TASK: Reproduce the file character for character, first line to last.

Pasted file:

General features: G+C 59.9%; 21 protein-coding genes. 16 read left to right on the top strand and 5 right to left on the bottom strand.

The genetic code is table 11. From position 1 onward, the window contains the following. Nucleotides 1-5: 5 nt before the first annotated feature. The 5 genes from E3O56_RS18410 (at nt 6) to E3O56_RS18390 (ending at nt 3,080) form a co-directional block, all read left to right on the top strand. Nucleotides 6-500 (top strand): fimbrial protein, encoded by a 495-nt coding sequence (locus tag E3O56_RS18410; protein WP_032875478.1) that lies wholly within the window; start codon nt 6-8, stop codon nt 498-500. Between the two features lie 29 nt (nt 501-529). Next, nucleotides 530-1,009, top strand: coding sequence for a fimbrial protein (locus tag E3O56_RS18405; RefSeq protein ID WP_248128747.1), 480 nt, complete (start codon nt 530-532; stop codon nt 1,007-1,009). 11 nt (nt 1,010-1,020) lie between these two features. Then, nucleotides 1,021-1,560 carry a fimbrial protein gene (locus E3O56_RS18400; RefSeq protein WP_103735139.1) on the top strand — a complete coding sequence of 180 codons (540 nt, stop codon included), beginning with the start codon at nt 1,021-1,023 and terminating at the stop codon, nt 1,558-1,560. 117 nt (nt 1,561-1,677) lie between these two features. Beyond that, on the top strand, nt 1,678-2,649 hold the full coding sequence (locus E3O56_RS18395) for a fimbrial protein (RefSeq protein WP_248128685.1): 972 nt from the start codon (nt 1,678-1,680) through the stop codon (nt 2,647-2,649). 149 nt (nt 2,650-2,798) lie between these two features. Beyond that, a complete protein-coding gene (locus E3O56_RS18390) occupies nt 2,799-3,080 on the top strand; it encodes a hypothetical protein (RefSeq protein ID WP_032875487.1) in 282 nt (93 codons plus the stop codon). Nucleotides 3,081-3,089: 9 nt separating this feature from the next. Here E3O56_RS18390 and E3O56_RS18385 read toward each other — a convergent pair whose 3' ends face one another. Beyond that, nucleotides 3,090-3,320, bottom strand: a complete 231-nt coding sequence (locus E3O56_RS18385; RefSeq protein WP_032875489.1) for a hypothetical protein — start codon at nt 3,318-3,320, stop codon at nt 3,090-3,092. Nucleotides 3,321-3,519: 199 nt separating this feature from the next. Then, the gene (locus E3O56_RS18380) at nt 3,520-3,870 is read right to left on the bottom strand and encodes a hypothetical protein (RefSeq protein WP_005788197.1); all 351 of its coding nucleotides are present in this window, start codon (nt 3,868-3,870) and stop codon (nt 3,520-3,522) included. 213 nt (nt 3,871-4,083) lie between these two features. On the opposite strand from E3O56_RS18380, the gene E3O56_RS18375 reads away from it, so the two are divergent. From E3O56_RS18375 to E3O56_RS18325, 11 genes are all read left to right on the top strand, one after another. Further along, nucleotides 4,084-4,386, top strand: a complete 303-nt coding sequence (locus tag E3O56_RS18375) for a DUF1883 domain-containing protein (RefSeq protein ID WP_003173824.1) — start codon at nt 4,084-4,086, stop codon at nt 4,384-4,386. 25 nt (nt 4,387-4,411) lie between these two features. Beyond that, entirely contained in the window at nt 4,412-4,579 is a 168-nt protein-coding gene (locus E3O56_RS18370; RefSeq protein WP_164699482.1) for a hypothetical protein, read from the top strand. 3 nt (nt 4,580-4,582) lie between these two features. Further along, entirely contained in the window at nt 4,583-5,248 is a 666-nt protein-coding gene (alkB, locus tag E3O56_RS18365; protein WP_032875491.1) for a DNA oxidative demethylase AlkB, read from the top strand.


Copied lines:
General features: G+C 59.9%; 21 protein-coding genes. 16 read left to right on the top strand and 5 right to left on the bottom strand.

The genetic code is table 11. From position 1 onward, the window contains the following. Nucleotides 1-5: 5 nt before the first annotated feature. The 5 genes from E3O56_RS18410 (at nt 6) to E3O56_RS18390 (ending at nt 3,080) form a co-directional block, all read left to right on the top strand. Nucleotides 6-500 (top strand): fimbrial protein, encoded by a 495-nt coding sequence (locus tag E3O56_RS18410; protein WP_032875478.1) that lies wholly within the window; start codon nt 6-8, stop codon nt 498-500. Between the two features lie 29 nt (nt 501-529). Next, nucleotides 530-1,009, top strand: coding sequence for a fimbrial protein (locus tag E3O56_RS18405; RefSeq protein ID WP_248128747.1), 480 nt, complete (start codon nt 530-532; stop codon nt 1,007-1,009). 11 nt (nt 1,010-1,020) lie between these two features. Then, nucleotides 1,021-1,560 carry a fimbrial protein gene (locus E3O56_RS18400; RefSeq protein WP_103735139.1) on the top strand — a complete coding sequence of 180 codons (540 nt, stop codon included), beginning with the start codon at nt 1,021-1,023 and terminating at the stop codon, nt 1,558-1,560. 117 nt (nt 1,561-1,677) lie between these two features. Beyond that, on the top strand, nt 1,678-2,649 hold the full coding sequence (locus E3O56_RS18395) for a fimbrial protein (RefSeq protein WP_248128685.1): 972 nt from the start codon (nt 1,678-1,680) through the stop codon (nt 2,647-2,649). 149 nt (nt 2,650-2,798) lie between these two features. Beyond that, a complete protein-coding gene (locus E3O56_RS18390) occupies nt 2,799-3,080 on the top strand; it encodes a hypothetical protein (RefSeq protein ID WP_032875487.1) in 282 nt (93 codons plus the stop codon). Nucleotides 3,081-3,089: 9 nt separating this feature from the next. Here E3O56_RS18390 and E3O56_RS18385 read toward each other — a convergent pair whose 3' ends face one another. Beyond that, nucleotides 3,090-3,320, bottom strand: a complete 231-nt coding sequence (locus E3O56_RS18385; RefSeq protein WP_032875489.1) for a hypothetical protein — start codon at nt 3,318-3,320, stop codon at nt 3,090-3,092. Nucleotides 3,321-3,519: 199 nt separating this feature from the next. Then, the gene (locus E3O56_RS18380) at nt 3,520-3,870 is read right to left on the bottom strand and encodes a hypothetical protein (RefSeq protein WP_005788197.1); all 351 of its coding nucleotides are present in this window, start codon (nt 3,868-3,870) and stop codon (nt 3,520-3,522) included. 213 nt (nt 3,871-4,083) lie between these two features. On the opposite strand from E3O56_RS18380, the gene E3O56_RS18375 reads away from it, so the two are divergent. From E3O56_RS18375 to E3O56_RS18325, 11 genes are all read left to right on the top strand, one after another. Further along, nucleotides 4,084-4,386, top strand: a complete 303-nt coding sequence (locus tag E3O56_RS18375) for a DUF1883 domain-containing protein (RefSeq protein ID WP_003173824.1) — start codon at nt 4,084-4,086, stop codon at nt 4,384-4,386. 25 nt (nt 4,387-4,411) lie between these two features. Beyond that, entirely contained in the window at nt 4,412-4,579 is a 168-nt protein-coding gene (locus E3O56_RS18370; RefSeq protein WP_164699482.1) for a hypothetical protein, read from the top strand. 3 nt (nt 4,580-4,582) lie between these two features. Further along, entirely contained in the window at nt 4,583-5,248 is a 666-nt protein-coding gene (alkB, locus tag E3O56_RS18365; protein WP_032875491.1) for a DNA oxidative demethylase AlkB, read from the top strand.